To say that AIPAC Policy Conference 2012 has focused on Iran would be an understatement. Every major speaker has, in their own capacity, referenced the danger Iran poses to Israel. The catchphrase of the conference, "Iran must not be allowed to gain a nuclear capacity." has been repeated by AIPAC officials, President Obama, and will likely be driven home tonight in Prime Minister Netanyahu's gala address to the conference.
Of course, what constitutes nuclear capacity, and what exactly the US and Israel should do to prevent it is a message not communicated by either the catchphrase or by AIPAC more generally. Is nuclear capacity a certain percentage of enrichment? Is it an imminent capability to weaponize? Similar questions exist surrounding the specifics of the "military option." Is it a strike on government buildings in Tehran? Is is a strike on the nuclear facility in Natanz? Is it a cyber-attack?
It would be easy to chalk this vagueness up to messaging. Policy specifics are hardly ever a topic of discussion at such conferences. But there is a more important reason for the use of a catch-all phrase like "capability."
It is because Iran is an incredibly complex issue whose outcome is almost entirely beyond the purview of AIPAC.
To not use Iran as an agenda item would be foolish. That multiple speakers have referred to the soap operatic story of Purim in their speeches speaks to the easy usage of the issue for caricature. Israel is Queen Esther, bravely acting in danger to defend her people. Iran is Haman, the villain who seeks the annihilation of the Jews. Pro-Israel lobbyists could not ask for a better Haman than Mahmoud Ahmadinejad, a Middle-Eastern bearded man yelling about the Holocaust and nuclear weapons.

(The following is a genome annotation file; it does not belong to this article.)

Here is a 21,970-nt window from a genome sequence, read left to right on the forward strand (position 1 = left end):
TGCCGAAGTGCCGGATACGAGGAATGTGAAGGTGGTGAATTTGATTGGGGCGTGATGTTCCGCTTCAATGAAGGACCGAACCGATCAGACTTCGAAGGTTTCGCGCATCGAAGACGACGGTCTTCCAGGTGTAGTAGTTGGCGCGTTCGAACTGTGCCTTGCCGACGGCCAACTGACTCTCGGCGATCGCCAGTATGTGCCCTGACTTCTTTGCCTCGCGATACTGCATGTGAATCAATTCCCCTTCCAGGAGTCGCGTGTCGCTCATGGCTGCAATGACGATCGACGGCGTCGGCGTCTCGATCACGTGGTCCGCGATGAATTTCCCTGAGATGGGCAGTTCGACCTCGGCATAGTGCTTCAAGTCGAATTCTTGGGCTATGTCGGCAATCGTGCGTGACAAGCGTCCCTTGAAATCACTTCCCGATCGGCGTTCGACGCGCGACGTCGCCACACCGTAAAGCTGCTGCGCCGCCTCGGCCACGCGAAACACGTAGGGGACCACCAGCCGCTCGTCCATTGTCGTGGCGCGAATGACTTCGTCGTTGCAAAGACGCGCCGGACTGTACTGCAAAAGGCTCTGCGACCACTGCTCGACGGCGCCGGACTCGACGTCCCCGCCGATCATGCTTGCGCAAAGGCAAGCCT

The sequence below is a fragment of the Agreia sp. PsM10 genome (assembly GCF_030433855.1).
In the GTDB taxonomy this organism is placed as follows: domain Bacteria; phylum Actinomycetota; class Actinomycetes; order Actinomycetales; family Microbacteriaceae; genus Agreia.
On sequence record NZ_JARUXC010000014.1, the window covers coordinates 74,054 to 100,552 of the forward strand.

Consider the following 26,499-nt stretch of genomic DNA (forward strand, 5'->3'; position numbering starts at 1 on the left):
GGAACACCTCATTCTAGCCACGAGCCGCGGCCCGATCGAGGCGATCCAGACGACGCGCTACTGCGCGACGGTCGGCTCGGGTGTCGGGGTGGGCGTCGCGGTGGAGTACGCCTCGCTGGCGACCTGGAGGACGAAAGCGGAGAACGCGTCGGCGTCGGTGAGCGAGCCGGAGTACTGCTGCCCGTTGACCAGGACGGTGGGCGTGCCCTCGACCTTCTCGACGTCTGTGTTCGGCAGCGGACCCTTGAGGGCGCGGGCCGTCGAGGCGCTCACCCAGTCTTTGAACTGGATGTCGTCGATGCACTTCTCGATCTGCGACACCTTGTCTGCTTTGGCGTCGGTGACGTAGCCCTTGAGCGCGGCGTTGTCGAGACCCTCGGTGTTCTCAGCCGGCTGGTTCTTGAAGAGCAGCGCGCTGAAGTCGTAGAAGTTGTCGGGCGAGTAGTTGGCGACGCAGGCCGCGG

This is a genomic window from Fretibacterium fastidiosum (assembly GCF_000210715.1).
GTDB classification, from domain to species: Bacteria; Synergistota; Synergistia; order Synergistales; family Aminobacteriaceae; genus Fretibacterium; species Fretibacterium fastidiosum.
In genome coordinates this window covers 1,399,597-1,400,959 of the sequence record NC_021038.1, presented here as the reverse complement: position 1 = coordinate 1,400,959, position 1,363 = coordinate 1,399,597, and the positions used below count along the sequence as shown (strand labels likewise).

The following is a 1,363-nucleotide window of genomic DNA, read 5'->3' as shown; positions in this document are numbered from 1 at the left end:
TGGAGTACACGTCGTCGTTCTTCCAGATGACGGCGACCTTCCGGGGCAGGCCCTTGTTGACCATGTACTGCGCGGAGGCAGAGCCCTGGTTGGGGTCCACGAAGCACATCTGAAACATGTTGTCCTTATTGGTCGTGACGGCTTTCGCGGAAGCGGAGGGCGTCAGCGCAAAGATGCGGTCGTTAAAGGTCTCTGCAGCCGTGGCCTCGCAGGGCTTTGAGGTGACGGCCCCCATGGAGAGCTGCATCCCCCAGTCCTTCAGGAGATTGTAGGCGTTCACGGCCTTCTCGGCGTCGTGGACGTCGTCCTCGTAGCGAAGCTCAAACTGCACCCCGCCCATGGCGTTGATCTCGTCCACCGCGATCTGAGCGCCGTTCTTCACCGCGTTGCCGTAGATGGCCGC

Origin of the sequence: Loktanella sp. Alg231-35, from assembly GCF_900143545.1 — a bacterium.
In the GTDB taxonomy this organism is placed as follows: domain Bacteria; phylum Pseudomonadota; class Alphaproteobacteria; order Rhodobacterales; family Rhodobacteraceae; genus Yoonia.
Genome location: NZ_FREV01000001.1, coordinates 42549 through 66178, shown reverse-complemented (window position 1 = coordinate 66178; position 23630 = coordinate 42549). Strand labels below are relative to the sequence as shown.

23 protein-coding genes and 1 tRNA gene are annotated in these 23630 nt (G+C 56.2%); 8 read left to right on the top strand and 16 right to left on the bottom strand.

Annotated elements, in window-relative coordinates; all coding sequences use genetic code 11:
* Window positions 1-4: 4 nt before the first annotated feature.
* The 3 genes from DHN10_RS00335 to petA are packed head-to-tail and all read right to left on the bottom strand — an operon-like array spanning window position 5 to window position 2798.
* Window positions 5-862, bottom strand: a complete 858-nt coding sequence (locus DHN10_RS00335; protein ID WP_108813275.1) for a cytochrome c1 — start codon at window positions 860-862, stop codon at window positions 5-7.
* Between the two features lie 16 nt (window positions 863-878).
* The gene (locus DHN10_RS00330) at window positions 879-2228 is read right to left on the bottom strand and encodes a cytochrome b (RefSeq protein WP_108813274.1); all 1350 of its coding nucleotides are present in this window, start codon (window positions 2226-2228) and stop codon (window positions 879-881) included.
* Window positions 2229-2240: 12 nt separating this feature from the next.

Clarity about which player is which, however, is as clear as it was when Iran announced the construction of two nuclear sites in Iran ten years ago. The real politics over the Iran issue is a game which is more complex than three-dimensional chess. Israel wants a green light from the United States to strike Iran. But this strike would almost definitely have lethal repercussions for Israel and perhaps other Western states. Prime Minister Netanyahu is not asking President Obama for permission to strike Iran. He is asking for assurances of support if Israel chooses to do so at an indeterminate point in the future. Discussions in the Israeli press indicate this issue is still largely a matter of discussion in the Jewish state, just as they are being hotly debated in the United States.
Since the issue is so complex, neither Israel or the United States are clear on what course of action to take. This means that the best AIPAC can do is advocate for keeping open an option that both the US and Israel have already expressly stated is open. It can keep Iran high on the agenda - just as it has been since early January. Ultimately, despite what cynics claim, AIPAC is not pushing the US and Israel into a war with Iran - because it's simply unclear to both governments that it would be a wise option.
This all would be fair enough if there weren't also a myriad of other issues on which AIPAC could exert leverage, but does not. The Israeli-Palestinian conflict, for example, poses a far greater threat over the long term to Israel than the Iranian nuclear program. But old habits die hard, and the only discussion in plenary sessions of Palestinians is when they are being described as terrorists, people who hate peace, or agents of Israel's destruction. It was noticeable the number of times AIPAC's leaders have recognized the 1600 students who are attending the Policy Conference. Youth outreach is important to AIPAC's longevity as an organization. However, the long-term implications of the Israeli-Palestinian conflict will remain an issue of discussion in the pro-Israel community long after the outcome of the Iranian nuclear issue is known.
If AIPAC is serious about engaging this younger generation it must engage on issue which matter to them. There is no better way to do this than to support US-Israel engagements which create meaningful and grounded progress on the two-state solution.